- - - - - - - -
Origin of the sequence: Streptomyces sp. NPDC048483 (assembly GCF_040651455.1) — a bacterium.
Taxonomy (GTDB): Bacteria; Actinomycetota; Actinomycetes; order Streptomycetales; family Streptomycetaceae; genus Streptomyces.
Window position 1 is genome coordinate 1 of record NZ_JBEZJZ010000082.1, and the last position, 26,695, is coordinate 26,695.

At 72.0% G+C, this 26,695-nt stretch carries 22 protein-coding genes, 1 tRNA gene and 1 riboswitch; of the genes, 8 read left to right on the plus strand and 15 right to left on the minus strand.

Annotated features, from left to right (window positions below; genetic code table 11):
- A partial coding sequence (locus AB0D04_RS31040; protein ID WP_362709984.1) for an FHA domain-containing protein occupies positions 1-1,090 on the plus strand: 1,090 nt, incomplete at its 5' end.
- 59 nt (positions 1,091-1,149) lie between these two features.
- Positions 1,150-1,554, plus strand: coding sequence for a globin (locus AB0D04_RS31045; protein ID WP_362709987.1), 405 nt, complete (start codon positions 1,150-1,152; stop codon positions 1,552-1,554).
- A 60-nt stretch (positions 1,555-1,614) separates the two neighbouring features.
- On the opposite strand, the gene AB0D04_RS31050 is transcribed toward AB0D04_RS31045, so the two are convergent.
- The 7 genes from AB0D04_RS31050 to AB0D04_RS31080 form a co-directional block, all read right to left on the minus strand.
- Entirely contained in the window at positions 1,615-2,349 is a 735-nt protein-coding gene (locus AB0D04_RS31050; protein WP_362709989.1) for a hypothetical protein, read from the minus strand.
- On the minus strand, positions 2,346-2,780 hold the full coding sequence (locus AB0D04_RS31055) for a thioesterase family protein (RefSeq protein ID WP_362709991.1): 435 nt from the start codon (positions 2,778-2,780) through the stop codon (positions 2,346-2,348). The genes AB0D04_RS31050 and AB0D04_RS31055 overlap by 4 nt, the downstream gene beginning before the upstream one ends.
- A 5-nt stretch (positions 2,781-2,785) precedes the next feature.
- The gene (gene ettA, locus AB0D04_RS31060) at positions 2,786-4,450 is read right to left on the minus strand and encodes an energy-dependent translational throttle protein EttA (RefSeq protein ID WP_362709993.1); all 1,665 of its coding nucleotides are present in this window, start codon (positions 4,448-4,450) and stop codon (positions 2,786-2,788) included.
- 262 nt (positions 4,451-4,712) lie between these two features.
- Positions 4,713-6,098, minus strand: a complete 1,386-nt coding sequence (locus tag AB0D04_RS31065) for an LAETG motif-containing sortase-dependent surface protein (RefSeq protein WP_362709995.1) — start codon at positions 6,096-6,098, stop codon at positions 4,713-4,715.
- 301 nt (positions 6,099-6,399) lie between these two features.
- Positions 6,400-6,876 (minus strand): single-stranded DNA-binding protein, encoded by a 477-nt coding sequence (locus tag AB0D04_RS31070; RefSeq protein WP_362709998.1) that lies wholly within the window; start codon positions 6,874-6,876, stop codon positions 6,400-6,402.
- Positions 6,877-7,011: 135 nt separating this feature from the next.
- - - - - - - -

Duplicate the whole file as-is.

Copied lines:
Origin of the sequence: Streptomyces sp. NPDC048483 (assembly GCF_040651455.1) — a bacterium.
Taxonomy (GTDB): Bacteria; Actinomycetota; Actinomycetes; order Streptomycetales; family Streptomycetaceae; genus Streptomyces.
Window position 1 is genome coordinate 1 of record NZ_JBEZJZ010000082.1, and the last position, 26,695, is coordinate 26,695.

At 72.0% G+C, this 26,695-nt stretch carries 22 protein-coding genes, 1 tRNA gene and 1 riboswitch; of the genes, 8 read left to right on the plus strand and 15 right to left on the minus strand.

Annotated features, from left to right (window positions below; genetic code table 11):
- A partial coding sequence (locus AB0D04_RS31040; protein ID WP_362709984.1) for an FHA domain-containing protein occupies positions 1-1,090 on the plus strand: 1,090 nt, incomplete at its 5' end.
- 59 nt (positions 1,091-1,149) lie between these two features.
- Positions 1,150-1,554, plus strand: coding sequence for a globin (locus AB0D04_RS31045; protein ID WP_362709987.1), 405 nt, complete (start codon positions 1,150-1,152; stop codon positions 1,552-1,554).
- A 60-nt stretch (positions 1,555-1,614) separates the two neighbouring features.
- On the opposite strand, the gene AB0D04_RS31050 is transcribed toward AB0D04_RS31045, so the two are convergent.
- The 7 genes from AB0D04_RS31050 to AB0D04_RS31080 form a co-directional block, all read right to left on the minus strand.
- Entirely contained in the window at positions 1,615-2,349 is a 735-nt protein-coding gene (locus AB0D04_RS31050; protein WP_362709989.1) for a hypothetical protein, read from the minus strand.
- On the minus strand, positions 2,346-2,780 hold the full coding sequence (locus AB0D04_RS31055) for a thioesterase family protein (RefSeq protein ID WP_362709991.1): 435 nt from the start codon (positions 2,778-2,780) through the stop codon (positions 2,346-2,348). The genes AB0D04_RS31050 and AB0D04_RS31055 overlap by 4 nt, the downstream gene beginning before the upstream one ends.
- A 5-nt stretch (positions 2,781-2,785) precedes the next feature.
- The gene (gene ettA, locus AB0D04_RS31060) at positions 2,786-4,450 is read right to left on the minus strand and encodes an energy-dependent translational throttle protein EttA (RefSeq protein ID WP_362709993.1); all 1,665 of its coding nucleotides are present in this window, start codon (positions 4,448-4,450) and stop codon (positions 2,786-2,788) included.
- 262 nt (positions 4,451-4,712) lie between these two features.
- Positions 4,713-6,098, minus strand: a complete 1,386-nt coding sequence (locus tag AB0D04_RS31065) for an LAETG motif-containing sortase-dependent surface protein (RefSeq protein WP_362709995.1) — start codon at positions 6,096-6,098, stop codon at positions 4,713-4,715.
- 301 nt (positions 6,099-6,399) lie between these two features.
- Positions 6,400-6,876 (minus strand): single-stranded DNA-binding protein, encoded by a 477-nt coding sequence (locus tag AB0D04_RS31070; RefSeq protein WP_362709998.1) that lies wholly within the window; start codon positions 6,874-6,876, stop codon positions 6,400-6,402.
- Positions 6,877-7,011: 135 nt separating this feature from the next.